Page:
Blockchain technology offers the potential to solve most of the issues facing government voting procedures today. Paper-based voting is still used in the majority of situations, because digital options have not yet reached the level of security that physical voting does. Supporters for paper-based systems argue that it is much harder to change a vote cast on paper rather than a digital form. For early alternatives to paper, this may be true. Options were primarily based on pdf format documents that were transmitted via email.
However, Voatz is bringing the cryptographic security of blockchain technology to the option pool. The company began in 2017, gaining funding and developing their business model before launch in early 2018. Their ability to gain government testing in America was focused on giving military personnel who are stationed overseas a more secure and more accessible format for voting. The U.S. state of Virginia successfully used their platform.
Voatz in Colorado
The city of Denver in Colorado, U.S. will be adding likely beading to the 30 successful pilot votes using Voatz technology. The system processed more than 15,000 votes in its largest election to date. In contrast to the state of Virginia, Colorado will be using the city of Denver as an experiment for more than jus5t military personnel. Any citizens of Denver are allowed to sign up for blockchain voting who live out of the country for any reason.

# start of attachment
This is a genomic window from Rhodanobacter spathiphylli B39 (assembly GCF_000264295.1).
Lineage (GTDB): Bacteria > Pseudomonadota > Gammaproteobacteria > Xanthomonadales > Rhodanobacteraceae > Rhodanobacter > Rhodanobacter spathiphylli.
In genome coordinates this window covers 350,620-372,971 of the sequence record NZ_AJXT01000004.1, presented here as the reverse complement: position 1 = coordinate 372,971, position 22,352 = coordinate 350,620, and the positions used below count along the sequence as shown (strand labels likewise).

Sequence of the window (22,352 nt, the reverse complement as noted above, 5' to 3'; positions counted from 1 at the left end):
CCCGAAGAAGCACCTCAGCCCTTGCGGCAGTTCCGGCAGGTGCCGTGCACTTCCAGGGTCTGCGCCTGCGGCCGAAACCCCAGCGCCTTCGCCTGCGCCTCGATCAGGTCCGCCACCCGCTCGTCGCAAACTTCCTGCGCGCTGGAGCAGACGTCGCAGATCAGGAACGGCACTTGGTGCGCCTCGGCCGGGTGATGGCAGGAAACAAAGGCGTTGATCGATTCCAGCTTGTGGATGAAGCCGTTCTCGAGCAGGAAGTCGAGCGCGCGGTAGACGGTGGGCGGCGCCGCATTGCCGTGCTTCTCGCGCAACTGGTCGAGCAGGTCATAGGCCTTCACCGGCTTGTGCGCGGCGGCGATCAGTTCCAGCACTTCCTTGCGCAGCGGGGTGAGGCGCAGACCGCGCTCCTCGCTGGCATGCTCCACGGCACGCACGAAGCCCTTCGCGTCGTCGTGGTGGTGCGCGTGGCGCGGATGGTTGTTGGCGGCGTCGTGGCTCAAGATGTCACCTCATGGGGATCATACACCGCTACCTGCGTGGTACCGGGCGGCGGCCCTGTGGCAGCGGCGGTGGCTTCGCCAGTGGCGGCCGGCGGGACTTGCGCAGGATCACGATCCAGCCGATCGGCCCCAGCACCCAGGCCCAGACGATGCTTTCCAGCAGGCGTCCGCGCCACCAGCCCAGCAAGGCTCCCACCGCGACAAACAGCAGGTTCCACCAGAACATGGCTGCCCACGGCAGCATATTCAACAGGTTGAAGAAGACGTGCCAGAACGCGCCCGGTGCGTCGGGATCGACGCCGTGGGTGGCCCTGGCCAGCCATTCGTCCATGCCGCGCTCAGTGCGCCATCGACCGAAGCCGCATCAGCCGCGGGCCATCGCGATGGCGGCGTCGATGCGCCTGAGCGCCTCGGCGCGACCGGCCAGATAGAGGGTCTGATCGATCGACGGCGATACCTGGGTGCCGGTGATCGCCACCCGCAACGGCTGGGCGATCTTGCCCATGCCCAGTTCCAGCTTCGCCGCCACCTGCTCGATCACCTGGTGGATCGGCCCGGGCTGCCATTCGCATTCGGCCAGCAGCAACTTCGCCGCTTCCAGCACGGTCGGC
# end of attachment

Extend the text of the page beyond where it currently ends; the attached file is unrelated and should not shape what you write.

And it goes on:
“We believe this technology has the potential to make voting easier and more secure not only for our active duty military and overseas citizens, but also for voters with disabilities, who could potentially vote independently and privately using their phones’ assistive technology.” - Jocelyn Bucaro, deputy director of elections at the Denver Office of Clerk and Recorder
The total international voters in Denver would be about 4,000 people. This type of system replaces older technology. Under federal law in America, governments must provide a digital voting option to overseas voters. But it provides other benefits as well. Digital voting could help the city meet tight deadlines. Physically counting votes is inconsistent and time consuming. The system uses phones’ biometric features, such as face identification and fingerprints for secure identification. Users upload a 10-second video of themselves and a picture of their photo ID to register.
“If the pilot is successful, we’re hoping other cities in Colorado that fall under home-rule might consider using it in some of their local elections.” Jocelyn Bucaro
By: BGN Editorial Staff